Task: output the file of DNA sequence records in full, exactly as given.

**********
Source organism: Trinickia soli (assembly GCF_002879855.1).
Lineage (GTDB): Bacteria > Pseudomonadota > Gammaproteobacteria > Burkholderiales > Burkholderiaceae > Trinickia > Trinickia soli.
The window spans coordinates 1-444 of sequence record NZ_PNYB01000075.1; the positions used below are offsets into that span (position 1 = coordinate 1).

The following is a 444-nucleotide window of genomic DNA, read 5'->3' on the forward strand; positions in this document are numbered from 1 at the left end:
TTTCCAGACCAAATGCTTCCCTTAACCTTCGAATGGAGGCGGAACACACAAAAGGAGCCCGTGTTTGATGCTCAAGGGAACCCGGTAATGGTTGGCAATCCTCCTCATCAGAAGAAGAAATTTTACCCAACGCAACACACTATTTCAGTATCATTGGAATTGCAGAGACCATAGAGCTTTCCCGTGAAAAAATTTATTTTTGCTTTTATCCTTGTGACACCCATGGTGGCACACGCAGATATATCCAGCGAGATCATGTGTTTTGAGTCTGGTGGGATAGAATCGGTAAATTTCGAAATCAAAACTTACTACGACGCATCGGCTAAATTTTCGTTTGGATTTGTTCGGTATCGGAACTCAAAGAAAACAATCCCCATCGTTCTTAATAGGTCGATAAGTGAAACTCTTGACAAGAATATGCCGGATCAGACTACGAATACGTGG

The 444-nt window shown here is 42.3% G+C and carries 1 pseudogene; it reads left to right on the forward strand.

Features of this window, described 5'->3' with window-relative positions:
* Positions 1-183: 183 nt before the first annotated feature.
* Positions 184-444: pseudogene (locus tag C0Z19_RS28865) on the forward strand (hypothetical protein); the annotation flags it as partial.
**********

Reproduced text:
Source organism: Trinickia soli (assembly GCF_002879855.1).
Lineage (GTDB): Bacteria > Pseudomonadota > Gammaproteobacteria > Burkholderiales > Burkholderiaceae > Trinickia > Trinickia soli.
The window spans coordinates 1-444 of sequence record NZ_PNYB01000075.1; the positions used below are offsets into that span (position 1 = coordinate 1).

The following is a 444-nucleotide window of genomic DNA, read 5'->3' on the forward strand; positions in this document are numbered from 1 at the left end:
TTTCCAGACCAAATGCTTCCCTTAACCTTCGAATGGAGGCGGAACACACAAAAGGAGCCCGTGTTTGATGCTCAAGGGAACCCGGTAATGGTTGGCAATCCTCCTCATCAGAAGAAGAAATTTTACCCAACGCAACACACTATTTCAGTATCATTGGAATTGCAGAGACCATAGAGCTTTCCCGTGAAAAAATTTATTTTTGCTTTTATCCTTGTGACACCCATGGTGGCACACGCAGATATATCCAGCGAGATCATGTGTTTTGAGTCTGGTGGGATAGAATCGGTAAATTTCGAAATCAAAACTTACTACGACGCATCGGCTAAATTTTCGTTTGGATTTGTTCGGTATCGGAACTCAAAGAAAACAATCCCCATCGTTCTTAATAGGTCGATAAGTGAAACTCTTGACAAGAATATGCCGGATCAGACTACGAATACGTGG

The 444-nt window shown here is 42.3% G+C and carries 1 pseudogene; it reads left to right on the forward strand.

Features of this window, described 5'->3' with window-relative positions:
* Positions 1-183: 183 nt before the first annotated feature.
* Positions 184-444: pseudogene (locus tag C0Z19_RS28865) on the forward strand (hypothetical protein); the annotation flags it as partial.